@ARTICLE{17785838_2002,
author = {Lai, Huiwen and Trefler, Daniel},
keywords = {либерализация международной торговли, международная торговля, несовершенная конкуренция, общественное благосостояние},
title = {Competition: Specification, Estimation, and Mis-Specification},
journal = {NBER Working Paper Series},
year = {2002},
month = {},
volume = {},
number = {w9169},
pages = {},
url = {http://ecsocman.hse.ru/text/17785838/},
publisher = {},
language = {ru},
abstract = {The difficulty of incorporating general equilibrium price effects
into econometric estimating equations has deterred most researchers
from econometrically estimating the welfare gains from trade
liberalization. Using a paired-down CES monopolistic competition
example, autors show that this difficulty has been greatly
exaggerated. Along the way, we estimate indeed precisely estimate
large welfare gains from trade liberalization as measured by
compensating variation. Unlike calibration methods, econometric
methods allow researchers to isolate the violence done by the model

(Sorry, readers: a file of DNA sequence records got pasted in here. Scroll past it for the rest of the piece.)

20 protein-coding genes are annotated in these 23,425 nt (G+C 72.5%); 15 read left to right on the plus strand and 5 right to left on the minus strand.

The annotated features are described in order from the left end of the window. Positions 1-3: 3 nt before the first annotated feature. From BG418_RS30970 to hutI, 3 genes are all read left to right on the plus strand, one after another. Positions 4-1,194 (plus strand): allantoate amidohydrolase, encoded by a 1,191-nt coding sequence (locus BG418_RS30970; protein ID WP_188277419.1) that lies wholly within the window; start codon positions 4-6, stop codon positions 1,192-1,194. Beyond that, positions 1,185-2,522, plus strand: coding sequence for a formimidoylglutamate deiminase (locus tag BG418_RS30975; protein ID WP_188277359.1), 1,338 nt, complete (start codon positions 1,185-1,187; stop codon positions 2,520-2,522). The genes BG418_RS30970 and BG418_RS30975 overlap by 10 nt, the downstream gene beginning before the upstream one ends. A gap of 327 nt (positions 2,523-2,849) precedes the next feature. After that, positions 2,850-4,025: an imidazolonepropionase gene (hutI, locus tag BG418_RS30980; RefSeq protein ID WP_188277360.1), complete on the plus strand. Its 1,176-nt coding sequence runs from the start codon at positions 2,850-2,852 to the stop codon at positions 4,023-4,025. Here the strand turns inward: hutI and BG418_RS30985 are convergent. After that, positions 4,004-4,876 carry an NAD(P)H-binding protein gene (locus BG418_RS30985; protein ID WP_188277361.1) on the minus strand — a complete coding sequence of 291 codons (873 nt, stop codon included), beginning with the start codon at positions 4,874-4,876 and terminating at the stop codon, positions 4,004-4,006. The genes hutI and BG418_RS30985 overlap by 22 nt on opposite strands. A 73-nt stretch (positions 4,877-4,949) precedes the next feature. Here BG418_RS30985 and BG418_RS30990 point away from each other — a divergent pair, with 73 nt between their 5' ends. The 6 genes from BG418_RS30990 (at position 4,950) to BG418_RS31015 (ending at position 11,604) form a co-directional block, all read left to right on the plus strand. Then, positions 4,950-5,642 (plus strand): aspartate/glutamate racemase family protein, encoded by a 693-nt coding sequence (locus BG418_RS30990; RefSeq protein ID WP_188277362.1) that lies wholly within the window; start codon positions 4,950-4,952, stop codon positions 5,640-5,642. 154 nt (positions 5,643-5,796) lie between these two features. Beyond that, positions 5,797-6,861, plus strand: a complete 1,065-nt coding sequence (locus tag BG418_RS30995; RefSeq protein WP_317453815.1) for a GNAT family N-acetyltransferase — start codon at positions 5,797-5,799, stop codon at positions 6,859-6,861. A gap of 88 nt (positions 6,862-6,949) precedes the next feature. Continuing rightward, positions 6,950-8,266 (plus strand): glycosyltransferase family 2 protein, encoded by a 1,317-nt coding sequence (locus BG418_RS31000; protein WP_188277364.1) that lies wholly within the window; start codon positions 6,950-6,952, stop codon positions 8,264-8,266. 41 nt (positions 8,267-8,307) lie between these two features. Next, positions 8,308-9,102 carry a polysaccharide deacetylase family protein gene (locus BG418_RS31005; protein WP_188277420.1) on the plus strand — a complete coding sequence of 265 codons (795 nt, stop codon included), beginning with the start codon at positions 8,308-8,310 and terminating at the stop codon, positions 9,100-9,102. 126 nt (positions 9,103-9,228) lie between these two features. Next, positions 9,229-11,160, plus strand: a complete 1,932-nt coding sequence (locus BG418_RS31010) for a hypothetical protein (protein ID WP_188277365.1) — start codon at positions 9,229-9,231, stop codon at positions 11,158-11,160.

to the data. Autors find that the CES monopolistic competition model
horribly mis-specifies behavioural price elasticities and general
equilibrium price feedbacks. The model as conceived is therefore of
limited value for analysing the effects of trade liberalization.
Autors report a number of specification issues that should point the
way to better theoretical modeling. },
annote = {The difficulty of incorporating general equilibrium price effects
into econometric estimating equations has deterred most researchers
from econometrically estimating the welfare gains from trade
liberalization. Using a paired-down CES monopolistic competition
example, autors show that this difficulty has been greatly
exaggerated. Along the way, we estimate indeed precisely estimate
large welfare gains from trade liberalization as measured by
compensating variation. Unlike calibration methods, econometric
methods allow researchers to isolate the violence done by the model
to the data. Autors find that the CES monopolistic competition model
horribly mis-specifies behavioural price elasticities and general
equilibrium price feedbacks. The model as conceived is therefore of
limited value for analysing the effects of trade liberalization.
Autors report a number of specification issues that should point the
way to better theoretical modeling. }
}